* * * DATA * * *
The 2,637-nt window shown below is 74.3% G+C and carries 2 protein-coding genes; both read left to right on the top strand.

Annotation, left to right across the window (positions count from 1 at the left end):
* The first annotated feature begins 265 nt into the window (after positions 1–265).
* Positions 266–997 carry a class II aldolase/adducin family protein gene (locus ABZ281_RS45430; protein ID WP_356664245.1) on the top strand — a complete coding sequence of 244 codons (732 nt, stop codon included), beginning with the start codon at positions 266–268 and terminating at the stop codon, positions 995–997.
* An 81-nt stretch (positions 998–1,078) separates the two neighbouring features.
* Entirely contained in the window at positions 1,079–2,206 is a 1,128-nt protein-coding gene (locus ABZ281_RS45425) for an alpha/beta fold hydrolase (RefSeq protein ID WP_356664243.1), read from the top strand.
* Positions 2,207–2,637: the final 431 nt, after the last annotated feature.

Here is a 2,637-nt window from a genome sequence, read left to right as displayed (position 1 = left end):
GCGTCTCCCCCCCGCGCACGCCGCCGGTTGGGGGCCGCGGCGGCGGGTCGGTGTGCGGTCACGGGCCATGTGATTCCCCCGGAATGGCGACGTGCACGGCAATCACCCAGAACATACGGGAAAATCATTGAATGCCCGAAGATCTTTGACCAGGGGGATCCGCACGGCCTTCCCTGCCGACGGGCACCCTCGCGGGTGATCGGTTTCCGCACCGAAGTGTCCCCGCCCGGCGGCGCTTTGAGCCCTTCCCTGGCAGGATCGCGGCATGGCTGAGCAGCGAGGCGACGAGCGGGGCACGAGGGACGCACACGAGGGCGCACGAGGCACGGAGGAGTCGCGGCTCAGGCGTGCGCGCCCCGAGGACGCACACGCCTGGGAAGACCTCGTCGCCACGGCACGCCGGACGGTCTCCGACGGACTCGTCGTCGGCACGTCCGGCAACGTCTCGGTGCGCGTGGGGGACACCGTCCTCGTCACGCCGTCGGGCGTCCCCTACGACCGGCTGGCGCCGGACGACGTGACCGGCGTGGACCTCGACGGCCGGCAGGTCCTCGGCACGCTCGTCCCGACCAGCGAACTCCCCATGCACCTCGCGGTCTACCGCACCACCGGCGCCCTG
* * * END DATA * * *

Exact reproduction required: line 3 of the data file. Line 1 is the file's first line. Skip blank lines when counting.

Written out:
* The first annotated feature begins 265 nt into the window (after positions 1–265).